I just would leave her be.I believe she would be best left alone.
I do not see missing compound, just small open gaps from normal plank shrinkage.
bruce

coelcanth
06-05-2017, 08:26 AM
thanks again for the advice and confidence.. i think it came out great just scraping and sanding..
i think it's a big improvement !

here's some before, during, and after pics:

https://c1.staticflickr.com/5/4261/34948187972_d23676c051.jpg (https://flic.kr/p/VffAH3)

https://c1.staticflickr.com/5/4290/34948190422_2b30ffcc43.jpg (https://flic.kr/p/VffBrh)

https://c1.staticflickr.com/5/4230/34982098931_c3219a22c2.jpg (https://flic.kr/p/VifpfK)

https://c1.staticflickr.com/5/4288/35112910955_ace726c680.jpg (https://flic.kr/p/VuNR7t)
https://c1.staticflickr.com/5/4236/34948419922_7556216f92.jpg (https://flic.kr/p/VfgMEb)

https://c1.staticflickr.com/5/4251/34726437580_02e399e813_z.jpg (https://flic.kr/p/UUE53q)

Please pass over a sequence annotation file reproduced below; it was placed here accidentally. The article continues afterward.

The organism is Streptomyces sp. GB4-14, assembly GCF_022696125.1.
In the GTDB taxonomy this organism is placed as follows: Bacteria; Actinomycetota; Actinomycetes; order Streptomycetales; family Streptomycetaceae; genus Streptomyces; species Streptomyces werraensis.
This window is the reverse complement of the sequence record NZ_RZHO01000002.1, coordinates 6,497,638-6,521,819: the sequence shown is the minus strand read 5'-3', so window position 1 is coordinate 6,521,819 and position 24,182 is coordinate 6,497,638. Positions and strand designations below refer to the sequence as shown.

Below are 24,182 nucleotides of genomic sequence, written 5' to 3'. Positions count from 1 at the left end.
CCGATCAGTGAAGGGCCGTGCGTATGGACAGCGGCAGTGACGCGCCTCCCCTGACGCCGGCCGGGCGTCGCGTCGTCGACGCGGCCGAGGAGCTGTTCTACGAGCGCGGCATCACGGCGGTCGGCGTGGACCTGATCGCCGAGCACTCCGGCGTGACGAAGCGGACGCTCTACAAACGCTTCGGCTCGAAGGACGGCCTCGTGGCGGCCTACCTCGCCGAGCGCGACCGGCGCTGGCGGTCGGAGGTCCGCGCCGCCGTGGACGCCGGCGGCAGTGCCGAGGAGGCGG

Jay Greer
06-05-2017, 12:12 PM
With the exception of the drop keel, your hull reminds me of the Sea Bird Yawl that was designed by Charles B. Mower and Thomas Flemming Day Day was the editor of the Rudder Magazine at the beginning of the last century. If it is based on a Sea Bird. You might be happy to know that many great adventures have been experienced in that design. Two of my friends once sailed theirs to Hawaii. Captain Voss capsized one in a typhoon off of Yokahama during a delivery. The Ship Mate coal stove came adrift and planted a imprint of Ship Mate in reverse in the overhead!

As to the seam compound, More than likely it is oil based. Oil based seam comound has the advantage of not reaching a point of complete compression, something that is most desirable when using cedar planking! No matter how much the planking swells, after launching, it will continue to pooch out of the seams there-by preventing cracking of the frames or starting of the plank fastenings. I would recommend using oil based seam compound for paying your seams again! After many years, it will harden and then it is a matter of reefing the seams and putting in new compound.